The fabric of my life is woven through with departures. There are big ones, whose nubs are visible on the surface of my life, and smaller ones, the thread of which just glint when you turn the fabric this way and that. Like the samskaras that Dani Shapiro so eloquently talks about in Devotion, these departures remain within me, hard little kernels of sadness that the rest of my experience flows around, but not undisturbed.
In the first big departure of my life I was the one who left. My family moved to London in January of my 7th grade year (incidentally, not timing that I would particularly recommend). I will never forget the evening that my parents told me, driving me home from my 6th grade graduation dance in the late-fading light of an early June evening. How could I forget? That was the night I realized how small I was. It was concrete proof that I was not absolutely in control of my life.
It took me another 20 years, however, to realize that the right response to this slap in the face about my lack of control wasn’t actually to try to control everything. For those 20 years I gritted my teeth, clenched my fists, and exerted untold amounts of energy thinking – hoping? – that through sheer force of will I could bend the world to the shape I wanted it to be in.
That departure was deeply destabilizing for me. It ruptured irrevocably the life I’d assumed would unfurl in front of me like a bolt of fabric rolling out. Even though I was the one doing the leaving, I was powerless and the deep tectonic instability that that represented has reverberated through my ability to feel secure ever since. Of course there were enormous riches that came from the move to London, of course, of course. I am grateful, and think often of the unique experiences I had during those years. But there were also ramifications in my spirit, not all easy, that I am still sifting through, and it is they are on my mind tonight.
In the second major departure that formed me I was the one who was left. The first man I ever loved (and it’s a short list!) moved to Asia, and I was left behind. While I intellectually understood his reasoning, even admired his wanderlust and adventurous spirit, emotionally I was devastated, rocked by further evidence that I really couldn’t count on anything or anyone. It took me years to understand that my panicky fear of abandonment was rooted in some ways in this original experience. To this day, I have a deep fear of being left behind, that those I love most will up and leave, and that I will be powerless to stop the departure.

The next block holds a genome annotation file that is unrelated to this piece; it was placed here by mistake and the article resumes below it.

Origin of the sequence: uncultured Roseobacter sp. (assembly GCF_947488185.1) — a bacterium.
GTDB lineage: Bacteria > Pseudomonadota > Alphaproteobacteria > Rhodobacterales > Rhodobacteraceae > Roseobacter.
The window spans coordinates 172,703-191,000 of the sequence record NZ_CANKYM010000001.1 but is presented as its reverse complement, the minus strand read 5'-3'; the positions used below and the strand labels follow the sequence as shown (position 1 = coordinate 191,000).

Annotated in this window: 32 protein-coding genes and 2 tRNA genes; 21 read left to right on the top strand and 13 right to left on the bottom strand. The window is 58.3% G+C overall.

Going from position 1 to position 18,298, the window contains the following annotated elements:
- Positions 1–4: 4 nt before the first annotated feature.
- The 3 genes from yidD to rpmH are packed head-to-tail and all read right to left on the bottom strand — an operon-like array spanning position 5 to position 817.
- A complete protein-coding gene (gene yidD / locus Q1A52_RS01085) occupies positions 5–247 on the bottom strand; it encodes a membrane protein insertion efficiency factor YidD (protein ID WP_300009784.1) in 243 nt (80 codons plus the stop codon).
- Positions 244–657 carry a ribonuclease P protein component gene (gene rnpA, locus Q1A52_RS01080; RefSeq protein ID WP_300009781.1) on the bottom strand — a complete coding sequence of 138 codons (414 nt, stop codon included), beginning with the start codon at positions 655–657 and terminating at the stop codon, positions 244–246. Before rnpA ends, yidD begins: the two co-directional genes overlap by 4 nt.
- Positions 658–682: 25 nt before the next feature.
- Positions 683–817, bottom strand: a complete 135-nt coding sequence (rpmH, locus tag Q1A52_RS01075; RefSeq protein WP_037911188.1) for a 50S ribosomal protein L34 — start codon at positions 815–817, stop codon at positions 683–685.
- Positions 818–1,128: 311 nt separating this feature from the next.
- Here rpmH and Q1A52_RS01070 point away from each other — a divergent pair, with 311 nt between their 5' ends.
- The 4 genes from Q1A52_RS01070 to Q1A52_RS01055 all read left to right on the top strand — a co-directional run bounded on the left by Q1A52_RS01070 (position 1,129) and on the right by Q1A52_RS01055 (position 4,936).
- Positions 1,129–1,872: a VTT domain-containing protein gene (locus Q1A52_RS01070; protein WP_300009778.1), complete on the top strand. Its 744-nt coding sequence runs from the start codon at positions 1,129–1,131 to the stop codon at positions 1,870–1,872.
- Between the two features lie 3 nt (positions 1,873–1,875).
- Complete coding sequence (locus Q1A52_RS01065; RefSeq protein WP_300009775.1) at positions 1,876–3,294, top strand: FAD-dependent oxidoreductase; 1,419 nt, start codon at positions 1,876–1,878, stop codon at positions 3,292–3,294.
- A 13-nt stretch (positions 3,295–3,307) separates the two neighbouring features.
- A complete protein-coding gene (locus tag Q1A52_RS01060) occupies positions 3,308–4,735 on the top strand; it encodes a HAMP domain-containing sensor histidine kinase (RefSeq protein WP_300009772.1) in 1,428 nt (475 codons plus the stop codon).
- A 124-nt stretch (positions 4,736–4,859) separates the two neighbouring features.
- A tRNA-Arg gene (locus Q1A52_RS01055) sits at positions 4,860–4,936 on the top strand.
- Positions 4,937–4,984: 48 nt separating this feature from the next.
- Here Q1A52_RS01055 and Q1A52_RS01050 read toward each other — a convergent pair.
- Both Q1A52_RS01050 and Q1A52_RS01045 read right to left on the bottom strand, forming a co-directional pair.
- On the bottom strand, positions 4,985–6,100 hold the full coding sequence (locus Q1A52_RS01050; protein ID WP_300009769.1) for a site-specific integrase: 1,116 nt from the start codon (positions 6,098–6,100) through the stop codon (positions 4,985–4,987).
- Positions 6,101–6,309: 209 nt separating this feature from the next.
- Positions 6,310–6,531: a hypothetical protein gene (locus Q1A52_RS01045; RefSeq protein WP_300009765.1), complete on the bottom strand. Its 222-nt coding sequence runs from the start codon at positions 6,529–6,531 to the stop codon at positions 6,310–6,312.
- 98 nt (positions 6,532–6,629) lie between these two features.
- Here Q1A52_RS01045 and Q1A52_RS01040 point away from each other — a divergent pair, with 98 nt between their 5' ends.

Clearly, all of these departures were followed by arrivals, hellos, new beginnings. The ways that loss folds into life and then back again into loss in the world’s most complicated and ever-shifting piece of origami continue to amaze me. All of these events, as unpleasant as they were in the moment, and as long-lasting their ambivalent echoes have been, contributed to bring me to where I am now. I think often of Theodore Roethke’s lines,
I wake to sleep, and take my waking slow.
I feel my fate in what I cannot fear.
I learn by going where I have to go.
It is a comfort, certainly, to believe that all of this leaving and being left that haunts my relationships and life now was in service of both fate and continued learning. That doesn’t mean there isn’t pain, though, or sadness. That doesn’t mean I don’t miss people, and regret some goodbyes, both made and received. I wish, like Roethke, I could not fear this going where I have to go. The truth is, though, I often fear it frantically, find myself scrabbling to keep the change or goodbye at bay. Hopefully in the afternoon of my life (Carl Jung) I can learn the acceptance that pervades Roethke’s words, feel the peace that I am going where I have to go.